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What can we do differently about the extreme wildfire problem: An overview [Chapter 13]Author(s): Fantina Tedim; Sarah McCaffrey; Vittorio Leone; Giuseppe Mariano Delogu; Marc Castelnou; Tara K. McGee; Jose Aranha
Source: In: Tedim, Fantina; Leone, Vittorio; McGee, Tara K., eds. Extreme wildfire events and disasters: Root causes and new management strategies. Cambridge, MA: Elsevier. p. 233-264.
Publication Series: Scientific Journal (JRNL)
Station: Rocky Mountain Research Station
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DescriptionFire is a natural process that has shaped the history of Earth long before human presence; imagining a “world without fires is like a sphere without roundness” (, p.599). Evidence that massive and intense fires naturally occurred throughout the Holocene [1e3] demonstrates that extreme wildfires events (EWEs) are not a recent reality. Although many ecosystems are resilient to such intense fires (e.g., in Yellowstone Park, within the first decade after the fire occurred in 1988, plant and animal communities were well on their way to their pre-fire composition; [3a]), recent tragic fires in Portugal, Greece, and the United States highlight the vulnerability of individuals and communities to such fires.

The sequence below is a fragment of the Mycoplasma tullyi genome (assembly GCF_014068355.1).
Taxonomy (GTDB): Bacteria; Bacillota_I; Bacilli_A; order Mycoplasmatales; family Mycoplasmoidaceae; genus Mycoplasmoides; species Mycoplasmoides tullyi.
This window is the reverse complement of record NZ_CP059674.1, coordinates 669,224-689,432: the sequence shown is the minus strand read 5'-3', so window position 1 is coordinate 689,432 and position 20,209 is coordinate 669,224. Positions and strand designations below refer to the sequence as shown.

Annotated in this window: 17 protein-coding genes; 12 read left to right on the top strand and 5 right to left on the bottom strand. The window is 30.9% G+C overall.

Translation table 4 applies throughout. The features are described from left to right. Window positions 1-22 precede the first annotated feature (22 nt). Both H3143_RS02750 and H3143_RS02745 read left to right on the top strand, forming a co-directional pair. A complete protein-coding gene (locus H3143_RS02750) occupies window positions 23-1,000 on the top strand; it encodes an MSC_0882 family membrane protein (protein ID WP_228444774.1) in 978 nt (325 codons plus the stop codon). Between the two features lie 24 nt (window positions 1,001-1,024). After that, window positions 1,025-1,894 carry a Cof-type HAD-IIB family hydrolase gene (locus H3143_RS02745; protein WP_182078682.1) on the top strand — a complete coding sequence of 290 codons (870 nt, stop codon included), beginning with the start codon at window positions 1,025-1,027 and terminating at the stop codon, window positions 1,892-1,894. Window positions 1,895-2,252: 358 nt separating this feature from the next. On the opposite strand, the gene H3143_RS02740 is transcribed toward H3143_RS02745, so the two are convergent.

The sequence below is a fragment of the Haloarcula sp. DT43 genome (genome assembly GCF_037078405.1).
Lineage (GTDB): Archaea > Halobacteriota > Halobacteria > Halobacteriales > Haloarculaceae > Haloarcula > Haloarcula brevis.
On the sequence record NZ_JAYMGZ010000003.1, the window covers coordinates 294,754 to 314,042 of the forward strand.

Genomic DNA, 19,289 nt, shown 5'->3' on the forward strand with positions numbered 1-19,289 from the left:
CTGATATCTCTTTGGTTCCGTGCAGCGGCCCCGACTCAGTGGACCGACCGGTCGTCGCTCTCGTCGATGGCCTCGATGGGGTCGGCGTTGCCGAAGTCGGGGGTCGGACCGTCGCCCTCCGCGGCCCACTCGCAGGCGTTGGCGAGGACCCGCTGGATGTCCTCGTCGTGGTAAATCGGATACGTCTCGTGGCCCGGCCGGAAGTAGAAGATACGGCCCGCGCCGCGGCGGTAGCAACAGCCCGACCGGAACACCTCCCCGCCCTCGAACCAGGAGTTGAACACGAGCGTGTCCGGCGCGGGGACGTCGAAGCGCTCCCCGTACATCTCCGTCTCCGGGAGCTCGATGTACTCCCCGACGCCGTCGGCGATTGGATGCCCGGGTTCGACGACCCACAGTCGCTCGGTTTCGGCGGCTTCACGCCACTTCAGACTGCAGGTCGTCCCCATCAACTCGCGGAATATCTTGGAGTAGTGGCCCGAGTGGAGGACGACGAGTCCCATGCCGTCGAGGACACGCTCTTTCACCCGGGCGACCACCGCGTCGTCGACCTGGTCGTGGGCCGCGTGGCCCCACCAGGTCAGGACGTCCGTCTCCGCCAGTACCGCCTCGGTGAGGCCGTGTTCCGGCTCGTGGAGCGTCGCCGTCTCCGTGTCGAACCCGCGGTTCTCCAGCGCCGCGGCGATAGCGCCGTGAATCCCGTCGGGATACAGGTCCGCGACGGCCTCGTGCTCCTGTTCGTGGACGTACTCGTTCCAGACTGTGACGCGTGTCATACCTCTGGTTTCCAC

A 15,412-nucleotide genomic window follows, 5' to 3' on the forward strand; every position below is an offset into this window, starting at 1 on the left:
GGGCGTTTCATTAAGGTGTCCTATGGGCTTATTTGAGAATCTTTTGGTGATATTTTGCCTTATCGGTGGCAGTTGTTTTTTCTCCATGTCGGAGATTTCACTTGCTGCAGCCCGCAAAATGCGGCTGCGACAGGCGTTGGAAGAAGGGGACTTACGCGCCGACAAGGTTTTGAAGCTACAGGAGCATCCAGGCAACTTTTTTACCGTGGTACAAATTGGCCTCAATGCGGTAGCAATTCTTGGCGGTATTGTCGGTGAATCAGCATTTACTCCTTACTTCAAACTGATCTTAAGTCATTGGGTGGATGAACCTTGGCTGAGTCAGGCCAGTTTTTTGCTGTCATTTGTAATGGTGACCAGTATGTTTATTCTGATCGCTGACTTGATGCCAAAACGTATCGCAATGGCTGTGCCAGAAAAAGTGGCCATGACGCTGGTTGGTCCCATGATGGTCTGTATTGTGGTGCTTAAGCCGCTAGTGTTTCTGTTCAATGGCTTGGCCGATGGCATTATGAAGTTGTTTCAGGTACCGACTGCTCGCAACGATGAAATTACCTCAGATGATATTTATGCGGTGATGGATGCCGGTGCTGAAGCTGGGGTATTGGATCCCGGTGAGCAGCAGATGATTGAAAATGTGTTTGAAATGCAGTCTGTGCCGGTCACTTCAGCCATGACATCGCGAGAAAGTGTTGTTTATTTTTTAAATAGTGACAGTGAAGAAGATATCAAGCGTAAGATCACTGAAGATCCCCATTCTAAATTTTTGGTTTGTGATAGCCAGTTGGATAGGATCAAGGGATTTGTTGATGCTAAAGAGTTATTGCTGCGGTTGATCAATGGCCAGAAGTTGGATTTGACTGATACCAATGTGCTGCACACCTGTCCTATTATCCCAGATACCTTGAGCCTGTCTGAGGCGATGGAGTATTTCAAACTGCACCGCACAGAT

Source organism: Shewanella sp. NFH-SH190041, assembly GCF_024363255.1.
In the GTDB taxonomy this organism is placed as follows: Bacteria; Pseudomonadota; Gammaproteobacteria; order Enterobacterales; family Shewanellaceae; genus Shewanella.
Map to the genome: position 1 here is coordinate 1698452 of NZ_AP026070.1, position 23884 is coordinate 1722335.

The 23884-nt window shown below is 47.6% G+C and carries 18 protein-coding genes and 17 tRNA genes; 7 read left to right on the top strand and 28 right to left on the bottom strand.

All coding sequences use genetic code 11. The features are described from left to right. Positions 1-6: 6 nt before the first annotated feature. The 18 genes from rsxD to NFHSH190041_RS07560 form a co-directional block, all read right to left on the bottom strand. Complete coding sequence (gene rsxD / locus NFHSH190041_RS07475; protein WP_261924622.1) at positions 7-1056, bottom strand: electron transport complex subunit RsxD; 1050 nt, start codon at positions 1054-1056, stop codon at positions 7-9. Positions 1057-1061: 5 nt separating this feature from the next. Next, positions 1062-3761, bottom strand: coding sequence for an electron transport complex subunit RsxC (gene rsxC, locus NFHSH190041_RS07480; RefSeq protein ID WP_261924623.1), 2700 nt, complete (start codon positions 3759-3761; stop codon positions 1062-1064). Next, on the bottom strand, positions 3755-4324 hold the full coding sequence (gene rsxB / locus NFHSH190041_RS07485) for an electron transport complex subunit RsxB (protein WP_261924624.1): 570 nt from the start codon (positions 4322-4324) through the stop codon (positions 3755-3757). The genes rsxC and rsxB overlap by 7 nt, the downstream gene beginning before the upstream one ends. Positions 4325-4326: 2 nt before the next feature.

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CitationTedim, Fantina; McCaffrey, Sarah; Leone, Vittorio; Delogu, Giuseppe Mariano; Castelnou, Marc ; McGee, Tara K.; Aranha, Jose. 2020. What can we do differently about the extreme wildfire problem: An overview [Chapter 13]. In: Tedim, Fantina; Leone, Vittorio; McGee, Tara K., eds. Extreme wildfire events and disasters: Root causes and new management strategies. Cambridge, MA: Elsevier. p. 233-264.
Keywordsextreme wildfires events (EWEs), ecosystems, management, community
- Ecosystem management and its role in linking science, policy, and management
- Understanding wildfire mitigation and preparedness in the context of extreme wildfires and disasters [Chapter 8]
- An Ozark fire history
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